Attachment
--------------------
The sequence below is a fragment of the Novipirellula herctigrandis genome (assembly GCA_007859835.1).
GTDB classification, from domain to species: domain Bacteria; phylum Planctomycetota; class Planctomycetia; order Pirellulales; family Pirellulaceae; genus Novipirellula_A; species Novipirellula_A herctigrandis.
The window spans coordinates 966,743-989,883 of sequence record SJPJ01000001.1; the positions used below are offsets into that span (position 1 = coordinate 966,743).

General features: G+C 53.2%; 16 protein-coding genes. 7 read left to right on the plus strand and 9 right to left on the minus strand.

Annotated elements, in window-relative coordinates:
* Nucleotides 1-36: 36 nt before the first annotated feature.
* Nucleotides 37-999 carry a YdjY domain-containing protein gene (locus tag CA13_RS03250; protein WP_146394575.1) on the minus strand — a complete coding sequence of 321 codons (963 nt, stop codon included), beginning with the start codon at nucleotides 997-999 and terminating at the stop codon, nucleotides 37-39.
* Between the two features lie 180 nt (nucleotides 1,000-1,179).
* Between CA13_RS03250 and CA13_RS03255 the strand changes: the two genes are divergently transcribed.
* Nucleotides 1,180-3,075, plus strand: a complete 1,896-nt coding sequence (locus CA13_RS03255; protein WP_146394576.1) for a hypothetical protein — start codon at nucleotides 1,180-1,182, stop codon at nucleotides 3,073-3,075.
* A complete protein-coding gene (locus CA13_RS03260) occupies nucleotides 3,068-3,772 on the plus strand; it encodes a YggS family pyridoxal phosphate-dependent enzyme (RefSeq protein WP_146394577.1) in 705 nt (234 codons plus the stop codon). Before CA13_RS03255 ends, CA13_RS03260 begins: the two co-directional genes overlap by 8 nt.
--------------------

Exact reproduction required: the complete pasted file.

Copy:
The sequence below is a fragment of the Novipirellula herctigrandis genome (assembly GCA_007859835.1).
GTDB classification, from domain to species: domain Bacteria; phylum Planctomycetota; class Planctomycetia; order Pirellulales; family Pirellulaceae; genus Novipirellula_A; species Novipirellula_A herctigrandis.
The window spans coordinates 966,743-989,883 of sequence record SJPJ01000001.1; the positions used below are offsets into that span (position 1 = coordinate 966,743).

General features: G+C 53.2%; 16 protein-coding genes. 7 read left to right on the plus strand and 9 right to left on the minus strand.

Annotated elements, in window-relative coordinates:
* Nucleotides 1-36: 36 nt before the first annotated feature.
* Nucleotides 37-999 carry a YdjY domain-containing protein gene (locus tag CA13_RS03250; protein WP_146394575.1) on the minus strand — a complete coding sequence of 321 codons (963 nt, stop codon included), beginning with the start codon at nucleotides 997-999 and terminating at the stop codon, nucleotides 37-39.
* Between the two features lie 180 nt (nucleotides 1,000-1,179).
* Between CA13_RS03250 and CA13_RS03255 the strand changes: the two genes are divergently transcribed.
* Nucleotides 1,180-3,075, plus strand: a complete 1,896-nt coding sequence (locus CA13_RS03255; protein WP_146394576.1) for a hypothetical protein — start codon at nucleotides 1,180-1,182, stop codon at nucleotides 3,073-3,075.
* A complete protein-coding gene (locus CA13_RS03260) occupies nucleotides 3,068-3,772 on the plus strand; it encodes a YggS family pyridoxal phosphate-dependent enzyme (RefSeq protein WP_146394577.1) in 705 nt (234 codons plus the stop codon). Before CA13_RS03255 ends, CA13_RS03260 begins: the two co-directional genes overlap by 8 nt.